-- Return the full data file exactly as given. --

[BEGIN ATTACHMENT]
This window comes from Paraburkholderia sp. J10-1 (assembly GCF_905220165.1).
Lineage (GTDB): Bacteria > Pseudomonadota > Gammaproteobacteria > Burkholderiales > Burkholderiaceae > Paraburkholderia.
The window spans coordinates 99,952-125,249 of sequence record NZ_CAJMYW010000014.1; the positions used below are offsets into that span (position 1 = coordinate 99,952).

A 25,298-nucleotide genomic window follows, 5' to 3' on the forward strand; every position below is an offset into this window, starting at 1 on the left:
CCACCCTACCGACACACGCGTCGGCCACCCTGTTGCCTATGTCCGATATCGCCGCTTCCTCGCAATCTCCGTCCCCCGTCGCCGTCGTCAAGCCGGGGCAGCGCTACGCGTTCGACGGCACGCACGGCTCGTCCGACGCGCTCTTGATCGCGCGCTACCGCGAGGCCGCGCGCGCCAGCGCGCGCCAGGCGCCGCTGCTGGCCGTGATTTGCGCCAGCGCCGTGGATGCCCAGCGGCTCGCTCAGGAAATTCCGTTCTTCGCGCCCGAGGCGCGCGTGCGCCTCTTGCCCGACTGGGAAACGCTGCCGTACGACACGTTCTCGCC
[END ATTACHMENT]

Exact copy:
This window comes from Paraburkholderia sp. J10-1 (assembly GCF_905220165.1).
Lineage (GTDB): Bacteria > Pseudomonadota > Gammaproteobacteria > Burkholderiales > Burkholderiaceae > Paraburkholderia.
The window spans coordinates 99,952-125,249 of sequence record NZ_CAJMYW010000014.1; the positions used below are offsets into that span (position 1 = coordinate 99,952).

A 25,298-nucleotide genomic window follows, 5' to 3' on the forward strand; every position below is an offset into this window, starting at 1 on the left:
CCACCCTACCGACACACGCGTCGGCCACCCTGTTGCCTATGTCCGATATCGCCGCTTCCTCGCAATCTCCGTCCCCCGTCGCCGTCGTCAAGCCGGGGCAGCGCTACGCGTTCGACGGCACGCACGGCTCGTCCGACGCGCTCTTGATCGCGCGCTACCGCGAGGCCGCGCGCGCCAGCGCGCGCCAGGCGCCGCTGCTGGCCGTGATTTGCGCCAGCGCCGTGGATGCCCAGCGGCTCGCTCAGGAAATTCCGTTCTTCGCGCCCGAGGCGCGCGTGCGCCTCTTGCCCGACTGGGAAACGCTGCCGTACGACACGTTCTCGCC